Sunday 1 March 2015

More about SDR and brain memory

We saw we can represent a neuron memory layer as a matrix like the following:

  [a11, a12, ... , a1n],
  [a21, a22, ... , a2n],
  [am1, am2, ... , amn]

And since it is a bit difficult to show it as an m × n matrix in web we prefer to use the following one row form:

[a11, a12, ... , a1n, an+1, an+2,... , am×n]

Human brain stores information in the form of sparse storage, not dense. So you have for example a 10,000 bit of information which only small portion of them, perhaps maximum 5% are active. Each neuron represents a bit of information.

The difference between an ordinary dense storage and human's sparse storage is that in a dense storage if you change a bit of information you probably can't figure out what was the first content at all. The new content probably has no similarity with the first one. In fact, the whole sequence of the content of a memory shows a thing.

But the way brain stores information in the sparse form is that each bit of information has a meaning and represents something for example for the following memory may show that the thing it refers to is a square, dark, has a curved edge, and ...

[0, 0, 1, ... , 0, 0, 1, 0, 0, 1, ... , 0, 0, 0, 1, 0, 0, 0]

An example of how distributed representation means
in neuron networks to store information in our brain.
As we talked before, it turns out that the memory storage in our brain has a form we call it SDR. It is sparse, like the previous example but it is also distributed. It means for a concept or meaning there is more than one neuron available to represent it. In fact, the network of concepts and neurons has a many to many relations. Look at this picture.

So for the previous example if we have said 30 active bits which defines the thing we think about it, and for some reason if we lose one of the active bits or one of the zero bits suddenly gets active, the new thing we are thinking about is still something like the main thing at first place, in a way we can say the difference between the main and changed object we think about is about 3% (1/30 or 1/31). So  the above memory vs this one which gets the third bit 0 so has similarity of 29/30 ~ 97%:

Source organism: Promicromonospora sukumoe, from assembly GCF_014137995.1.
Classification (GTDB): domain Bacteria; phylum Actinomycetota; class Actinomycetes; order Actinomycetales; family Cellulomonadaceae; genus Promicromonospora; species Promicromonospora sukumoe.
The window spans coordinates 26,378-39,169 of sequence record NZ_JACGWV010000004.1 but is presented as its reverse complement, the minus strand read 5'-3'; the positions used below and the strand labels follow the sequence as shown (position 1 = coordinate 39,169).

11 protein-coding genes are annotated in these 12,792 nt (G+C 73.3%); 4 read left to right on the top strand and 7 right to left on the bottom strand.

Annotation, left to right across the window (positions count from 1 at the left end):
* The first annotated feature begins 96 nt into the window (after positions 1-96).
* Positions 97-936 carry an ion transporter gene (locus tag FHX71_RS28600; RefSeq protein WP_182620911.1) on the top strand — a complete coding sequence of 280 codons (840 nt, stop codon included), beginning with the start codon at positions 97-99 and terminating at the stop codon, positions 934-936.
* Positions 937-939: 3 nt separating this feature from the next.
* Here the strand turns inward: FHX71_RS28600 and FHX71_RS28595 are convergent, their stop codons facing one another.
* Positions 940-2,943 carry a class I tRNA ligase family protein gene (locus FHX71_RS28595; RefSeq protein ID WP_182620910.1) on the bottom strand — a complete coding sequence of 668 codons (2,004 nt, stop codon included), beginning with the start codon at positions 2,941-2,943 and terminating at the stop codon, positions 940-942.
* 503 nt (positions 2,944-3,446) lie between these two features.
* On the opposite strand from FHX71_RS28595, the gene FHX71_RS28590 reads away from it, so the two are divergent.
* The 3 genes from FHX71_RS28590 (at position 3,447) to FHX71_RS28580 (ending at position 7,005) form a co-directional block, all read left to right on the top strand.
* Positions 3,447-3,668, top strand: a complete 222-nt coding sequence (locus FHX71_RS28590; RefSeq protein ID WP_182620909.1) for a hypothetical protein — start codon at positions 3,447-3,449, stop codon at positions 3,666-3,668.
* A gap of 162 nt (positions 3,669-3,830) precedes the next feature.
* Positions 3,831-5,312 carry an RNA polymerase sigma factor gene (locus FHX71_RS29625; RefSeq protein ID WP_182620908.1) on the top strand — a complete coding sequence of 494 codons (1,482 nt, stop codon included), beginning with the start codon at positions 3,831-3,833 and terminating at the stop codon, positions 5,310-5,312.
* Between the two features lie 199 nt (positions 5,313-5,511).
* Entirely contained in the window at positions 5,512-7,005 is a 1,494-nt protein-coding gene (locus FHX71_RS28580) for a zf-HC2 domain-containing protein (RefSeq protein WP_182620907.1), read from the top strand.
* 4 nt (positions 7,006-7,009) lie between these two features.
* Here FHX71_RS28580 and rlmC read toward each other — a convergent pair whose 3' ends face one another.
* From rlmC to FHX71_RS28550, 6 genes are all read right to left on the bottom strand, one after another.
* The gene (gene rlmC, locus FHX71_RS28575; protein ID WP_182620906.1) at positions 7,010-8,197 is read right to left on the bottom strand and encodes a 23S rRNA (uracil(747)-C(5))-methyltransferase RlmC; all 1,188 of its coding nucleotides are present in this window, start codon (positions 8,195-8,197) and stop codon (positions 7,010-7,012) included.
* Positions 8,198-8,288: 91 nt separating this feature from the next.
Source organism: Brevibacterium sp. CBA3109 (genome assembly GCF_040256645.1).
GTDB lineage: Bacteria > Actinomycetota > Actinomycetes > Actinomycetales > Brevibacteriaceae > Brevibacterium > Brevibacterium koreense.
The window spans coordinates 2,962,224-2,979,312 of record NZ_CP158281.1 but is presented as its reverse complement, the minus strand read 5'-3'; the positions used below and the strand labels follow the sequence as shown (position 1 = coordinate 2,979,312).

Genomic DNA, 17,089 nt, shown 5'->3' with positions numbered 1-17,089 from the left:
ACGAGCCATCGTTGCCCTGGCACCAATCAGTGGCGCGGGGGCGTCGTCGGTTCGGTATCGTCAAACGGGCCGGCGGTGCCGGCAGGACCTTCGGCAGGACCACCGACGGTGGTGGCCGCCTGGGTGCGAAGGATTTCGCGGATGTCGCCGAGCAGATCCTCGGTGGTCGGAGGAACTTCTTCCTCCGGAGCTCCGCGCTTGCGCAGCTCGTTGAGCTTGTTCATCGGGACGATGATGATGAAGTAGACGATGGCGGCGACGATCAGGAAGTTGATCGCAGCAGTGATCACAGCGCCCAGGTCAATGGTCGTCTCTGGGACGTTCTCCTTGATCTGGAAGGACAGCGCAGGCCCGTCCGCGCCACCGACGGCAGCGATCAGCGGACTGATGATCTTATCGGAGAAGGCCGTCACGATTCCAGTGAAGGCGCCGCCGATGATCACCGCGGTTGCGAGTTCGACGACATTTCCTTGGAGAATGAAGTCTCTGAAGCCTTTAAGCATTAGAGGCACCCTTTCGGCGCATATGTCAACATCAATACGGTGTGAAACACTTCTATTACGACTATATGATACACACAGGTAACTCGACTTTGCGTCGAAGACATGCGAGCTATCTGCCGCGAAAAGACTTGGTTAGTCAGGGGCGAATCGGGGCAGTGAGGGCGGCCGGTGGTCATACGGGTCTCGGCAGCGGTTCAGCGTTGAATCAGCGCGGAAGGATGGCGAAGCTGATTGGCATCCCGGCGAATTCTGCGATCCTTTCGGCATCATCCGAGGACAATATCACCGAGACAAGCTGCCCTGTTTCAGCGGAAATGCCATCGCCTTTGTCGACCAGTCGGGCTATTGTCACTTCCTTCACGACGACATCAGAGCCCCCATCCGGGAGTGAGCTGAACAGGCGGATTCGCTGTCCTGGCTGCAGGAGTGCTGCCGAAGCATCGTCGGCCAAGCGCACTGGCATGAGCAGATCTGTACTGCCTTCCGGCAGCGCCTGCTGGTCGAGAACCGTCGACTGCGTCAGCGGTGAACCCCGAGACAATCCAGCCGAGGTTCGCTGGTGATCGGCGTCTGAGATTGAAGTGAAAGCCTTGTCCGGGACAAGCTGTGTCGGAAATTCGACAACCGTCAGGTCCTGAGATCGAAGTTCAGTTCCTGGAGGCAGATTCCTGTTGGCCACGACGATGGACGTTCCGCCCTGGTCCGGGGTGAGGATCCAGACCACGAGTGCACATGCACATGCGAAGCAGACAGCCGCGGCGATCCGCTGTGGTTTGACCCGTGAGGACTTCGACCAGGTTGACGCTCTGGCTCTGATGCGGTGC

[0, 0, 1, ... , 0, 0, 1, 0, 0, 1, ... , 0, 0, 0, 1, 0, 0, 0]
[0, 0, 0, ... , 0, 0, 1, 0, 0, 1, ... , 0, 0, 0, 1, 0, 0, 0]

or vs this one which gets the second bit active so has similarity of 30/31 ~ 97%:

[0, 0, 1, ... , 0, 0, 1, 0, 0, 1, ... , 0, 0, 0, 1, 0, 0, 0]
[0, 1, 1, ... , 0, 0, 1, 0, 0, 1, ... , 0, 0, 0, 1, 0, 0, 0]

In fact, this is the reason why we human can easily recognize objects. Even if it is the first time you see a revolutionary brand new cell phone, at a glance you'll guess it must be a cell phone. Because you have stored many features of a cell phone in your memory and by changing some of them and adding some new features you can still be pretty sure that this new object is a cell phone.

But what we usually do in our software applications we give a dense code to objects, like 100 for Object1, 101 for Object2, 103 for Object3, ... and now if just one bit gets changed in 100 it can get converted to 102 or 101 or 68 or 108 or 228 ... representing totally some not related object.

Hierarchical Memory
The neocortex we talked about has a hierarchy which provides us concepts hierarchy. It means at lowest level you may just recognize some elementary information like, lines, dots, ... then you may understand edges,  curves, ... then small objects like eyes, ears, nose, ..., then names like Bob, John, ... and so on. Look at the following picture, it clearly describes what i tried to say:

Schematic of a hierarchical sequence of categorical representations processing a face input stimulus. 

So the sensory neurons give us just some basic information and this is the hierarchical network of neurons we have that gives the meaning to the things our senses experience every second.